Certification, standards and labels have long provided an effective mechanism for raising awareness around a range of sustainability issues – from deforestation and overfishing, to carbon reduction and energy efficiency. Standards such as Fairtrade, Forest Stewardship Council (FSC), Rainforest Alliance (RA) and Marine Stewardship Council (MSC) offer a useful framework to help organisations make the right decisions. With more and more businesses committing to obtain 100 percent of their commodity supply from certified sustainable sources, for example, they can be comfortable in the knowledge that trusted standards will make it clear as to what is expected of them if they want to become more sustainable, resilient and successful businesses.
And these mechanisms – which see more and more businesses working with social and environmental NGOs – have been replicated many times and used for decades, with relative success. The FSC has 850 members and has so far certified more than 190 million hectares of forests in 82 countries; RA claims to have 125 million acres of land under sustainable management and has helped to train 1.4m farmers in better agricultural techniques.
However, the use of standards and their associated labels has had its detractors, with many commentators bemoaning the fact that the creation of consumer-driven certified products and services has its limitations. Take the Roundtable on Sustainable Palm Oil (RSPO), for example, an organisation that has been in existence since 2004. In that time it has worked tirelessly to encourage companies to sign up to meet its set criteria of what it defines as best practice. Its 2,000+ members represent 40 percent of the global palm oil sector. And yet just 17 percent – 11.37 million tonnes – of the world’s palm oil is currently certified under the RSPO system.
A lack of confidence
Well, eco-labels are not going to go away. That is certainly the view of Jakob Zeuthen, the environmental director at the Chamber of Danish Commerce, and Lars Ludvigsen, a sustainable communications expert, who will present their findings of a new in-depth research project on the subject at Sustainable Brands ‘16 Copenhagen next week.
“Around 69 percent of Danes use labels as a buying parameter, according to the Confederation of Danish Enterprise,” Ludvigsen said in a recent interview. “That’s a figure that surprises us, but it’s clear that the number of labels will grow in use between now and 2030, according to our study.”
The pair have spent the last year studying a wide array of labelling and certification models currently impacting Danish brands – especially those in the personal care, food, clothes and homes categories – and are about to produce a book on their findings. The SB audience will be given an early insight into the results, which make for interesting reading.
According to Ecolabel Index, there are currently 463 labels being used in the world. That number could rise to 750 in the next 15 years, according to Ludvigsen, and their power and influence will be much greater than new legislation: “Legislation is rather slow to have the desired impact in solving sustainability issues,” he says. “Labels are better equipped to do that, especially when you have labels handling specific topics, rather than just covering everything. And that’s where we see there being the most growth by 2030, with labels addressing single-topic issues.”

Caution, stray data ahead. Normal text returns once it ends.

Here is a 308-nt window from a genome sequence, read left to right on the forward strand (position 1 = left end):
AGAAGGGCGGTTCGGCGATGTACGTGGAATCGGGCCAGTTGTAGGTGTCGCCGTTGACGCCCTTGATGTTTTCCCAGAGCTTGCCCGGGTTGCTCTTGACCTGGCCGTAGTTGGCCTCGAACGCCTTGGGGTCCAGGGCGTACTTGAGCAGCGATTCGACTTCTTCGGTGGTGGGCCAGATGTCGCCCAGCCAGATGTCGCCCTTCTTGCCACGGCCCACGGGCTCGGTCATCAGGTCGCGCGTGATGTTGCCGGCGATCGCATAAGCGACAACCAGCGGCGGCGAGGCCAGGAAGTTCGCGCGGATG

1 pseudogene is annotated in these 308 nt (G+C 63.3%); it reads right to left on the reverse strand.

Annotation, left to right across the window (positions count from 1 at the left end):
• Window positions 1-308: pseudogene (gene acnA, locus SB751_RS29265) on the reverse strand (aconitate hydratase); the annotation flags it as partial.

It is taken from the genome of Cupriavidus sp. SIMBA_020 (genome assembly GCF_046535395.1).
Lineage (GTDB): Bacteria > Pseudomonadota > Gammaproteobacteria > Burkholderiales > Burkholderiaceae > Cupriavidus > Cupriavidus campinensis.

A business opportunity
The study also suggests that labelling will be a “must” for the truly sustainable brands. However, Ludvigsen warns that smaller businesses may struggle to meet the criteria set out by the various standards. And there is also a suggestion that the so-called ‘megabrands’ will struggle to use labels for fear of somehow corrupting their own brand logo and identity.
“The megabrands would never allow an external label to be placed next to their beloved corporate logo. So they will continue to use storytelling and undocumented claims to show their progress on sustainability,” he says. “However, this does present a business opportunity for the small and medium-sized companies out there who we believe will be able to take the market because of their use of labels, which documents the fact that they are truly sustainable and producing environmentally sound products.
“The last to convert to labelling will be the megabrands, who are not the frontrunners in this.”
With few schemes to effectively showcase company performance, such as ISO 140001 or achieving B Corporation status, there is certainly scope for more company-specific badges and labels to be developed, Ludvigsen says. But beyond the use of product and brand labelling, he also believes that individuals will even begin to label themselves in the future.
“The next step is consumers labelling themselves,” he asserts. “Perhaps it will be an app, so that individuals can look up or document their footprint and show how much harm they do to the world or how much good they do. This is a response to people wanting to be more responsible, beyond merely buying greener products. Imagine being able to measure the real impact of the products and services you are consuming – and putting that number into some sort of app which gives you a total number for your footprint.
“That’s something you may – or may not – want to communicate with your peers, on social media, or on a t-shirt perhaps.”
The court is still very much out as to the effectiveness of labelling in driving positive consumer behaviour. But as Ludvigsen and Zeuthen’s new study suggests, eco-labels are here to stay and it’s up to companies everywhere to work out how to get the most value from them in the meantime.